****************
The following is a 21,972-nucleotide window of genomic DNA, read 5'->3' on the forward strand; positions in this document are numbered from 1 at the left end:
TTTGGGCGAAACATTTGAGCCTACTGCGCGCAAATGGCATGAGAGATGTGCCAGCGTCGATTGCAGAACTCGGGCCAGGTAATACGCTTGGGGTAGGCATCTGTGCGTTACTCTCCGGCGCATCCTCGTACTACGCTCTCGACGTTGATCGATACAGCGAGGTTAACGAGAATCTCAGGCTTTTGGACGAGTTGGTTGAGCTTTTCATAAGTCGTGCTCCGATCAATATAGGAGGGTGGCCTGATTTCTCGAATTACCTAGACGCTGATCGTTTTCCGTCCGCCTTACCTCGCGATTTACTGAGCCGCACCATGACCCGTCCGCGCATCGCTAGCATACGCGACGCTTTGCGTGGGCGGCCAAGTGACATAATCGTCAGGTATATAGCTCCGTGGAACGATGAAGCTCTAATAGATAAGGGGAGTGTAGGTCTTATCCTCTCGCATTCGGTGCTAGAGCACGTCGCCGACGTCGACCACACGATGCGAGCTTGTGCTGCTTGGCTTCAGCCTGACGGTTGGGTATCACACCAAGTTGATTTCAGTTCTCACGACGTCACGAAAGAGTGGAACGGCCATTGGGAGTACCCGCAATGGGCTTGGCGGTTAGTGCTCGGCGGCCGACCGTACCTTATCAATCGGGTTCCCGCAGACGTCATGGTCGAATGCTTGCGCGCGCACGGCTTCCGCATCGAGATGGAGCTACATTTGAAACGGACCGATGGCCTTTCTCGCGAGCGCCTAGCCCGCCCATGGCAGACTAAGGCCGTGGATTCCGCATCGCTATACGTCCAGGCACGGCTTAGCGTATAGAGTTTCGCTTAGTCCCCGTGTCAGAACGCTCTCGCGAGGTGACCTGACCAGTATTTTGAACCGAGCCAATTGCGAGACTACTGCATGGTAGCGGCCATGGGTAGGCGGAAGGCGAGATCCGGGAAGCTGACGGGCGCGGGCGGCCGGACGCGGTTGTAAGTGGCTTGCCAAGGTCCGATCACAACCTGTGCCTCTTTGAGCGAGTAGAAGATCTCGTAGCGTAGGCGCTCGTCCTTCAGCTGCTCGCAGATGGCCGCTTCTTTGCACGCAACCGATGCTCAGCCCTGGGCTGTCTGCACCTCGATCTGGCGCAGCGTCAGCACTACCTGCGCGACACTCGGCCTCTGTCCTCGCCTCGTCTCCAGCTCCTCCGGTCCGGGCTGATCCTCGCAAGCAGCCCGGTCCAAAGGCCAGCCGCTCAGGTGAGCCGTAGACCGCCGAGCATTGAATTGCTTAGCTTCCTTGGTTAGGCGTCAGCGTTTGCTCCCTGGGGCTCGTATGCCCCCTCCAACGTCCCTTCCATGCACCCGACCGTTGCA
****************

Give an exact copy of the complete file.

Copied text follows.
The following is a 21,972-nucleotide window of genomic DNA, read 5'->3' on the forward strand; positions in this document are numbered from 1 at the left end:
TTTGGGCGAAACATTTGAGCCTACTGCGCGCAAATGGCATGAGAGATGTGCCAGCGTCGATTGCAGAACTCGGGCCAGGTAATACGCTTGGGGTAGGCATCTGTGCGTTACTCTCCGGCGCATCCTCGTACTACGCTCTCGACGTTGATCGATACAGCGAGGTTAACGAGAATCTCAGGCTTTTGGACGAGTTGGTTGAGCTTTTCATAAGTCGTGCTCCGATCAATATAGGAGGGTGGCCTGATTTCTCGAATTACCTAGACGCTGATCGTTTTCCGTCCGCCTTACCTCGCGATTTACTGAGCCGCACCATGACCCGTCCGCGCATCGCTAGCATACGCGACGCTTTGCGTGGGCGGCCAAGTGACATAATCGTCAGGTATATAGCTCCGTGGAACGATGAAGCTCTAATAGATAAGGGGAGTGTAGGTCTTATCCTCTCGCATTCGGTGCTAGAGCACGTCGCCGACGTCGACCACACGATGCGAGCTTGTGCTGCTTGGCTTCAGCCTGACGGTTGGGTATCACACCAAGTTGATTTCAGTTCTCACGACGTCACGAAAGAGTGGAACGGCCATTGGGAGTACCCGCAATGGGCTTGGCGGTTAGTGCTCGGCGGCCGACCGTACCTTATCAATCGGGTTCCCGCAGACGTCATGGTCGAATGCTTGCGCGCGCACGGCTTCCGCATCGAGATGGAGCTACATTTGAAACGGACCGATGGCCTTTCTCGCGAGCGCCTAGCCCGCCCATGGCAGACTAAGGCCGTGGATTCCGCATCGCTATACGTCCAGGCACGGCTTAGCGTATAGAGTTTCGCTTAGTCCCCGTGTCAGAACGCTCTCGCGAGGTGACCTGACCAGTATTTTGAACCGAGCCAATTGCGAGACTACTGCATGGTAGCGGCCATGGGTAGGCGGAAGGCGAGATCCGGGAAGCTGACGGGCGCGGGCGGCCGGACGCGGTTGTAAGTGGCTTGCCAAGGTCCGATCACAACCTGTGCCTCTTTGAGCGAGTAGAAGATCTCGTAGCGTAGGCGCTCGTCCTTCAGCTGCTCGCAGATGGCCGCTTCTTTGCACGCAACCGATGCTCAGCCCTGGGCTGTCTGCACCTCGATCTGGCGCAGCGTCAGCACTACCTGCGCGACACTCGGCCTCTGTCCTCGCCTCGTCTCCAGCTCCTCCGGTCCGGGCTGATCCTCGCAAGCAGCCCGGTCCAAAGGCCAGCCGCTCAGGTGAGCCGTAGACCGCCGAGCATTGAATTGCTTAGCTTCCTTGGTTAGGCGTCAGCGTTTGCTCCCTGGGGCTCGTATGCCCCCTCCAACGTCCCTTCCATGCACCCGACCGTTGCA